Every morning, I get a little more excited for Halloween as it’s fast approaching.As such, my posts will be decidedly more grim as we get closer to the big night, but you know, in a good way lol!
Which brings me to today’s post. I recently read Horns by Joe Hill, and loved it so much I finally forced myself to watch the film adaptation.
Ignatius Perrish spent the night drunk and doing terrible things. He woke up the next morning with a thunderous hangover, a raging headache . . . and a pair of horns growing from his temples.
At first Ig thought the horns were a hallucination, the product of a mind damaged by rage and grief. He had spent the last year in a lonely, private purgatory, following the death of his beloved, Merrin Williams, who was raped and murdered under inexplicable circumstances. A mental breakdown would have been the most natural thing in the world. But there was nothing natural about the horns, which were all too real.
Once the righteous Ig had enjoyed the life of the blessed: born into privilege, the second son of a renowned musician and younger brother of a rising late-night TV star, he had security, wealth, and a place in his community. Ig had it all, and more—he had Merrin and a love founded on shared daydreams, mutual daring, and unlikely midsummer magic.
But Merrin’s death damned all that. The only suspect in the crime, Ig was never charged or tried. And he was never cleared. In the court of public opinion in Gideon, New Hampshire, Ig is and always will be guilty because his rich and connected parents pulled strings to make the investigation go away. Nothing Ig can do, nothing he can say, matters. Everyone, it seems, including God, has abandoned him. Everyone, that is, but the devil inside.
Director: Alexandre Aja
In the aftermath of his girlfriend’s murder (of which nearly the whole town judges him guilty), Ig Parrish finds horns growing out of his head. To his disgust, people now reveal their innermost secrets before the presence of these horns. He decides to use their special influence (and a growing number of snake followers) to find the real killer, leading to the discovery of both the real killer and the reason why his girlfriend broke up with him.
Book vs Movie
First, let’s talk about the book and all its glory.
Seriously, it’s brilliant. Amazing writing, rich and complicated characters, and plenty of horror. But maybe not the horror you would expect. This kind of horror is far more sinister as it involves the human condition, and the darkness that people are capable of.
“Ig” is a fascinating character who questions everything he once believed in, particularly God and what his religion means in the wake of the brutal murder of the love of his life. To scrape it down to the bone, “Why do bad things happen to good people?”, or to put it another way, why have any faith at all when it doesn’t keep you safe? What’s the point? It’s far more complex than that but that’s my takeaway from it.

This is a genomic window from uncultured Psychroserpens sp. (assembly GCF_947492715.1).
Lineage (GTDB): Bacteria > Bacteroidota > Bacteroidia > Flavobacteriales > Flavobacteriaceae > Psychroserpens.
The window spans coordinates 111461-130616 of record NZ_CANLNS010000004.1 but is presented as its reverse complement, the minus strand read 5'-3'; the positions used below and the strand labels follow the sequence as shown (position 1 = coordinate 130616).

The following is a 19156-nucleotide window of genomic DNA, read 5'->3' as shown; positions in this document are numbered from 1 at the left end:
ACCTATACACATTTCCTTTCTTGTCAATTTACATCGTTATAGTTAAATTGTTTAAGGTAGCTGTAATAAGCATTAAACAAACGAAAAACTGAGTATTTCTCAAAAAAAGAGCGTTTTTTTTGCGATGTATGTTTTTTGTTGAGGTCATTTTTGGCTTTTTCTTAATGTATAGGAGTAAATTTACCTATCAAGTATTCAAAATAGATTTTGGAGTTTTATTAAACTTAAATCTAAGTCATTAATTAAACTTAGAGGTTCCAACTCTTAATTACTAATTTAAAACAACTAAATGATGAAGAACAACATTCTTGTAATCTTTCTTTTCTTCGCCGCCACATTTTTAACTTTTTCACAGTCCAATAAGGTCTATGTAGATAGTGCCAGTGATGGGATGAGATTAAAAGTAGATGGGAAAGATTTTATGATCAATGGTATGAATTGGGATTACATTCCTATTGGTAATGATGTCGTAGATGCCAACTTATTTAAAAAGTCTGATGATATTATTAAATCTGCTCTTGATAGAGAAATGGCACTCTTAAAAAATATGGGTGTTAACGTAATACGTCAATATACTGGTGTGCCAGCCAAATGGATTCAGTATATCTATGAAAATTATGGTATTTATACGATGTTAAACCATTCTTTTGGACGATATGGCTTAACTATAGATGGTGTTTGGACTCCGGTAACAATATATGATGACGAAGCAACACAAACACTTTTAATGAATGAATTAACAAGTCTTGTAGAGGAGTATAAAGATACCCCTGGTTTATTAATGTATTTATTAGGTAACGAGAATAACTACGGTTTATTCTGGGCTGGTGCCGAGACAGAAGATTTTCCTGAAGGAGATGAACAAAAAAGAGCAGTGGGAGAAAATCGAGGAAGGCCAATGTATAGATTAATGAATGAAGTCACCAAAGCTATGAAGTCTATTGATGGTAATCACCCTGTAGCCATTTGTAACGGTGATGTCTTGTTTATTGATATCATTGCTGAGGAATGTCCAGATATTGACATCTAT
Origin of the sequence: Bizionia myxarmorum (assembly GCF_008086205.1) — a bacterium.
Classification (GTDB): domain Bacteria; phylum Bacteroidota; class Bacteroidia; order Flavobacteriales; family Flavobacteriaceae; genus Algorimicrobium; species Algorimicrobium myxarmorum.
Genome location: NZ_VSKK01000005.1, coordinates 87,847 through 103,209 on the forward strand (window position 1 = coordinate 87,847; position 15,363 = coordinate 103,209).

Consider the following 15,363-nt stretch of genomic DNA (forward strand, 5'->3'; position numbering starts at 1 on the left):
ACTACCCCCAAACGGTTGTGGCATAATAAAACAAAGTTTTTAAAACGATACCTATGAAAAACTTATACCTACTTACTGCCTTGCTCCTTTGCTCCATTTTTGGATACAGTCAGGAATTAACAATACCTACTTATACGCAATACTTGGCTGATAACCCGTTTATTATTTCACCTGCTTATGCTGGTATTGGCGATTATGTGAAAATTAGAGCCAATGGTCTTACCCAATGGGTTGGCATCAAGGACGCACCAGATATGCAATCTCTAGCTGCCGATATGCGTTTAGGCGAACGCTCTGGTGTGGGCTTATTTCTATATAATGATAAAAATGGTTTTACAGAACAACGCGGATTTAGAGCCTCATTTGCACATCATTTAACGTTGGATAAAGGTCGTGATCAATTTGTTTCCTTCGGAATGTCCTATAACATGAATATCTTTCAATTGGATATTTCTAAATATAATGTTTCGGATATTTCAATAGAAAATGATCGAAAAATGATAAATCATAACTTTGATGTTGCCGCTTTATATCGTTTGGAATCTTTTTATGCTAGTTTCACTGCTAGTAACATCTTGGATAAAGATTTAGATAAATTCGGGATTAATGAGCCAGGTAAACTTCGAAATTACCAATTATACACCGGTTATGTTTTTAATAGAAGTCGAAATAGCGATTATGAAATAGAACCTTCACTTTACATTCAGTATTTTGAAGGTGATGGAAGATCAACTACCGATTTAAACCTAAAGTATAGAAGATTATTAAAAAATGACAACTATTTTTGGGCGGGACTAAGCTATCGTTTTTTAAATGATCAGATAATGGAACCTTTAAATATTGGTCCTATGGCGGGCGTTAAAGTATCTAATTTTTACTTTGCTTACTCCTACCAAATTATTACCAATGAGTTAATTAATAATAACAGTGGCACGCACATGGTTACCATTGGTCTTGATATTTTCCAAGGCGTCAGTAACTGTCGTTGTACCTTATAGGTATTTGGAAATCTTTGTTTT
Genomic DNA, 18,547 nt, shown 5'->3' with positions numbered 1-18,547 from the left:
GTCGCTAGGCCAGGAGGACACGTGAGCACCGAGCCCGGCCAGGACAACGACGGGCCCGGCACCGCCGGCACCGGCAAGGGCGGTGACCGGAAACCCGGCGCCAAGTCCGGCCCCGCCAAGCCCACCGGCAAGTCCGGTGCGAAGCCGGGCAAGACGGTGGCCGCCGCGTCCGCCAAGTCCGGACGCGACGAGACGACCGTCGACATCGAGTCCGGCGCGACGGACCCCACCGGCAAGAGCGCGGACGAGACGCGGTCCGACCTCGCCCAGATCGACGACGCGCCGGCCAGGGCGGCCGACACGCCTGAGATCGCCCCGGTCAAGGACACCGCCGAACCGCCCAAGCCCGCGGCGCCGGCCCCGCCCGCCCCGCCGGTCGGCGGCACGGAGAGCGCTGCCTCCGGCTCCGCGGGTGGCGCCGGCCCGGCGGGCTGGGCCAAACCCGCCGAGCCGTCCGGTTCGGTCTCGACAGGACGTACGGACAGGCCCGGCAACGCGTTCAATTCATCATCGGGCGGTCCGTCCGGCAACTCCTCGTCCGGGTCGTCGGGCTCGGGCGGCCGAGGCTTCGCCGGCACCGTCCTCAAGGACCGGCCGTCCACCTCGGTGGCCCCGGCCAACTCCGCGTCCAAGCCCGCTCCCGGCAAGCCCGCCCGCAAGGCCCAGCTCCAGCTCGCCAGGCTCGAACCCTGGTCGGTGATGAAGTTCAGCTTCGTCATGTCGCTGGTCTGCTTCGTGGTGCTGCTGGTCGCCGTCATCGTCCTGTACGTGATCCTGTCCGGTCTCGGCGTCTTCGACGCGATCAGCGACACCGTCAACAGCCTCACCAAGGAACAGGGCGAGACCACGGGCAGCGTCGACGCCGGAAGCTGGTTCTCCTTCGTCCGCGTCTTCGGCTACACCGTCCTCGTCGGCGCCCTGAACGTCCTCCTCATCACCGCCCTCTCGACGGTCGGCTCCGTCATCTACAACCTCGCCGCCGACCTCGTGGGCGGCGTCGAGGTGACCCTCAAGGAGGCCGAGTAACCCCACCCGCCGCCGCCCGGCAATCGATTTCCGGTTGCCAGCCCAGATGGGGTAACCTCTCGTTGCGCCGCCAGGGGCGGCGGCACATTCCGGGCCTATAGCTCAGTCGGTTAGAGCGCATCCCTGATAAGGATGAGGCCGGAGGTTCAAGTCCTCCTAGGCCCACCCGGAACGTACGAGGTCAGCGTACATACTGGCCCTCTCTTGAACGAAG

I really enjoyed this story. The pace toward the middle was a bit slow but overall, it was gripping, entertaining and, thought-provoking in every way. Definitely a 5 star read for me.
Now the movie on the other hand, is a different story (pun intended). I didn’t hate it, but I’m not kicking myself for having not seen it sooner.
When it was released, I was very skeptical. I don’t deny Daniel Radcliffe’s talent as an actor, but much like Elija Wood in LOTR, he will always be trapped in his Harry Potter role for me. Also, they both have the same man-child look that makes it really difficult to see him in other roles.
That said, Radcliffe’s portrayal of Ig was pretty good. Probably the best thing about the movie. Physically, he meets the Iggy requirements, and it was interesting to see him shed his wizard’s robes for something with teeth, or horns as it were.
The rest of the film just didn’t work for me. It was too condensed, missing the depth that the book has and therefore coming up short. Also, aside from Radcliffe’s Ig, the rest of the characters were awful. Physically, Juno made a beautiful Merrin, but lacked her fire and intelligence. She also has very little dialogue for someone who plays an integral role in the story. Don’t even get me started on Lee! Terrible casting!
Perhaps if I had seen the movie first, I would have liked it but if I’m being honest, even then I don’t think I would have. There was just too much book for the big screen in my opinion.
The movie rates a C- for me. Stick to the book!
I would love to hear your opinion! Let’s chat!